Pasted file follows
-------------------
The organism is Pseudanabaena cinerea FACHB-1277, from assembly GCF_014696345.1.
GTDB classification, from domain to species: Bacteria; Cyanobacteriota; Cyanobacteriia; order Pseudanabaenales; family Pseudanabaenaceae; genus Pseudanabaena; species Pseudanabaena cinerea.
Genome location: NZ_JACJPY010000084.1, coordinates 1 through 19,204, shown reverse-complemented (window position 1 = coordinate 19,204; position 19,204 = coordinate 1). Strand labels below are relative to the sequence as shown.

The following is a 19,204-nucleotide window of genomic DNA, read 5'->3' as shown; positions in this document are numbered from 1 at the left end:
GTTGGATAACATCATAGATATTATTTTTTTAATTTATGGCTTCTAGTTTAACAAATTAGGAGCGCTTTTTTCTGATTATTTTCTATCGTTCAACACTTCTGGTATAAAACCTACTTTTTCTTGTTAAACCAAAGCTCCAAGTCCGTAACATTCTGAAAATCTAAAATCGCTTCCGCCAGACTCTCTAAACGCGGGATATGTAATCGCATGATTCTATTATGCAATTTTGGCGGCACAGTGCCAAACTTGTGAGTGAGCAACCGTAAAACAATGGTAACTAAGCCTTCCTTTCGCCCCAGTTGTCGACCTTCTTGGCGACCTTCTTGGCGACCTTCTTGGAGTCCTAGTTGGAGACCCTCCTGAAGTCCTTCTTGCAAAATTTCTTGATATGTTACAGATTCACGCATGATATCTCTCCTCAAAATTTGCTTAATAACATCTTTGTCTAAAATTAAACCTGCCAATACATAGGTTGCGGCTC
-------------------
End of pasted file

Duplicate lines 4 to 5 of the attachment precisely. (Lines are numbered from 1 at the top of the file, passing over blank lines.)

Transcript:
The following is a 19,204-nucleotide window of genomic DNA, read 5'->3' as shown; positions in this document are numbered from 1 at the left end:
GTTGGATAACATCATAGATATTATTTTTTTAATTTATGGCTTCTAGTTTAACAAATTAGGAGCGCTTTTTTCTGATTATTTTCTATCGTTCAACACTTCTGGTATAAAACCTACTTTTTCTTGTTAAACCAAAGCTCCAAGTCCGTAACATTCTGAAAATCTAAAATCGCTTCCGCCAGACTCTCTAAACGCGGGATATGTAATCGCATGATTCTATTATGCAATTTTGGCGGCACAGTGCCAAACTTGTGAGTGAGCAACCGTAAAACAATGGTAACTAAGCCTTCCTTTCGCCCCAGTTGTCGACCTTCTTGGCGACCTTCTTGGCGACCTTCTTGGAGTCCTAGTTGGAGACCCTCCTGAAGTCCTTCTTGCAAAATTTCTTGATATGTTACAGATTCACGCATGATATCTCTCCTCAAAATTTGCTTAATAACATCTTTGTCTAAAATTAAACCTGCCAATACATAGGTTGCGGCTC